Concerns over potential increase in molybdenum pollution limits (2 letters)

Tuesday, 05 December 2017, 06:36:35 AM. The Climax Mine wants to increase pollution limits 43 times higher than their present molybdenum levels. I guess they have not been reading about what has happened in Flint, Mich.

Colorado health officials recently delayed a decision on Climax Molybdenum’s push to weaken statewide limits on molybdenum pollution of streams, including a creek flowing into Dillon Reservoir, Denver’s drinking water supply.RJ Sangosti, Denver Post fileColorado health officials recently delayed a decision on Climax Molybdenum’s push to weaken statewide limits on molybdenum pollution of streams, including a creek flowing into Dillon Reservoir, Denver’s drinking water supply.

Re: “Denver Water says molybdenum pollution could cost up to $600 million to remove from drinking water,” Nov. 30 news story.

I read in that the Colorado Department of Public Health and Environment will be delaying for two years a decision on weakening limits of molybdenum being released into our streams, including some that feed Dillon Reservoir, which provides a portion of Denver’s drinking water. The Climax Mine wants to increase pollution limits 43 times higher than their present levels. I guess they have not been reading about what has happened in Flint, Mich.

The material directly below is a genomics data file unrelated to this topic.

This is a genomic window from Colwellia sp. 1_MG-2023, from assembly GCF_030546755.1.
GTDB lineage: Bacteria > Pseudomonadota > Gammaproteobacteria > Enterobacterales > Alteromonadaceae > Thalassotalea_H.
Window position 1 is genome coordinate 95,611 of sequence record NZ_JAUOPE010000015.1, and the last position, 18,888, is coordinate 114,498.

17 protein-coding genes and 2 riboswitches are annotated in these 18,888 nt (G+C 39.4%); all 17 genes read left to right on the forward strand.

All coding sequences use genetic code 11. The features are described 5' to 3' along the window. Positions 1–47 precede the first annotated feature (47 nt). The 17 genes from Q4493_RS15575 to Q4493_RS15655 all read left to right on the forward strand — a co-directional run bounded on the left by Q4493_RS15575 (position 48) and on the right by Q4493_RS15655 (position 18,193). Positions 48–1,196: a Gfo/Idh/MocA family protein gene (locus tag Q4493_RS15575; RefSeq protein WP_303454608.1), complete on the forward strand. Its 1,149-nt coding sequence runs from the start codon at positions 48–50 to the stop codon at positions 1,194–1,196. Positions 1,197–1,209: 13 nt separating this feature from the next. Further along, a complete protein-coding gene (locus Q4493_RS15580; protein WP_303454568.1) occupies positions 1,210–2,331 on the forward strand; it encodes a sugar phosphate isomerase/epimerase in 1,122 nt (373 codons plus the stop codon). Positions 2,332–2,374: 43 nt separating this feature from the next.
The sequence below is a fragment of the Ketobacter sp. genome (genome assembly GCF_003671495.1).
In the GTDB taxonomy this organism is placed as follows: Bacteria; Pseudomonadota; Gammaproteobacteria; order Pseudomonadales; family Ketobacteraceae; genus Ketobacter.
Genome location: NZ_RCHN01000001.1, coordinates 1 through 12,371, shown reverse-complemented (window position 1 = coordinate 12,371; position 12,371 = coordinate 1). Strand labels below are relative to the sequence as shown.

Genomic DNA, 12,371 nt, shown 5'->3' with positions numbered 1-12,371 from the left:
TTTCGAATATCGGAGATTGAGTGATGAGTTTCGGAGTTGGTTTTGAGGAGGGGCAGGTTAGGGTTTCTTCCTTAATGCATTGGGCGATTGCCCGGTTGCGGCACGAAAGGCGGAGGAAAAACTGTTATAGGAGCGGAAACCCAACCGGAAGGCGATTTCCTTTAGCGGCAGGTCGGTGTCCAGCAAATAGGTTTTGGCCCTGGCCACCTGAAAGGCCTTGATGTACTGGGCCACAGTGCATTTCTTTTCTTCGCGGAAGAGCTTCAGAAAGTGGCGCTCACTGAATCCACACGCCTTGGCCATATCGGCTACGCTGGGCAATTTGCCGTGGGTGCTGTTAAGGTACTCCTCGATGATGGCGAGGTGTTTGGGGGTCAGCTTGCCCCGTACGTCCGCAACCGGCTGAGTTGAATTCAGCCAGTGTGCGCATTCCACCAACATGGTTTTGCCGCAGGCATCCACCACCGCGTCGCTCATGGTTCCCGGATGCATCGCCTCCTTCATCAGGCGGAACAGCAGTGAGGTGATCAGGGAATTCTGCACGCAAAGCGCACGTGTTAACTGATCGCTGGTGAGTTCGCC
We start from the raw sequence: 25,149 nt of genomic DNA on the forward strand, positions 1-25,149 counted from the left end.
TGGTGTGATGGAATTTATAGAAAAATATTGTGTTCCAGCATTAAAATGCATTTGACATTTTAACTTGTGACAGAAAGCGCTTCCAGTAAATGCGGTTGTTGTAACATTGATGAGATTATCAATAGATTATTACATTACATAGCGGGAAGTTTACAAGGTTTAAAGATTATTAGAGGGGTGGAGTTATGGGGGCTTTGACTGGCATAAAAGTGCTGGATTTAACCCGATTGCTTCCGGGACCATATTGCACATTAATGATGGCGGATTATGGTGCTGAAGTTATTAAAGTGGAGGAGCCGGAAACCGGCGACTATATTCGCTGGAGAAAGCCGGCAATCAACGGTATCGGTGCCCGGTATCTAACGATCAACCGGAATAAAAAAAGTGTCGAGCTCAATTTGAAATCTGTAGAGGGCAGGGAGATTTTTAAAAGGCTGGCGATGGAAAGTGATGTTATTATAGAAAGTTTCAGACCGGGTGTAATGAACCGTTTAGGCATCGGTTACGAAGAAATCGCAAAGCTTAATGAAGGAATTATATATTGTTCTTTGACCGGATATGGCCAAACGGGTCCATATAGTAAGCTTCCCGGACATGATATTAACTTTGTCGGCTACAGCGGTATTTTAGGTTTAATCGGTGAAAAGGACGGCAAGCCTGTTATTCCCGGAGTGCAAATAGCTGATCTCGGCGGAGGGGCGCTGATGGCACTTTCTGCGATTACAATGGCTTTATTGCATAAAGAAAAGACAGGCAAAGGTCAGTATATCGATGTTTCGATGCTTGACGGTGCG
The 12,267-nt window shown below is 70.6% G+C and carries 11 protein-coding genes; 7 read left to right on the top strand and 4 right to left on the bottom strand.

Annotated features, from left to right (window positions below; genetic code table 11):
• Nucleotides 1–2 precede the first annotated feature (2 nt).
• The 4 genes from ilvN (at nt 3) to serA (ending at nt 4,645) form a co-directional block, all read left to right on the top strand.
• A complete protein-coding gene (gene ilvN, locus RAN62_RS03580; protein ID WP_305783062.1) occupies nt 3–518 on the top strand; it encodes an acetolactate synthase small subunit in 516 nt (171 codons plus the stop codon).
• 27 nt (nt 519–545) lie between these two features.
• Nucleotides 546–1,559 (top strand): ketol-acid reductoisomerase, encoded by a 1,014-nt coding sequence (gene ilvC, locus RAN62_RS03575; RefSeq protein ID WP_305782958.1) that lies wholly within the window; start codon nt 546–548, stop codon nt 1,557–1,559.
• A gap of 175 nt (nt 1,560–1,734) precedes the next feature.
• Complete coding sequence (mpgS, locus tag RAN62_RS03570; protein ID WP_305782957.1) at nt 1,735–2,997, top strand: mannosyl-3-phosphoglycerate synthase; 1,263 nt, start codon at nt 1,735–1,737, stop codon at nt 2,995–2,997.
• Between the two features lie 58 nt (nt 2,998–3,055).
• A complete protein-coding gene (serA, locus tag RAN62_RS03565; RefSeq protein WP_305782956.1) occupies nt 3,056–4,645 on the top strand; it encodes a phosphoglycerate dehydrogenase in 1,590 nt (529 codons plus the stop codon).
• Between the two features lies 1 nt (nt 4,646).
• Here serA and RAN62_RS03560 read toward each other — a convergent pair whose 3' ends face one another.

I believe everyone should be outraged about this decision and write a strongly worded letter to our senators to get involved preventing any further pollution of our waterways from happening.

Chris Jimroglou, Littleton


If Climax Molybdenum is a valuable member of our community and economy, and they can’t afford to keep the release levels of molybdenum at par, then instead of polluting our rivers and causing as much as $600 million in costs to Denver Water, give them a tax break adequate enough to enhance their own facilities and control releases at the source. This is a much sounder and simpler solution. If they aren’t a valuable member of our community and economy, then just say no and let them dig and pollute in another state.

John Hesse, Denver

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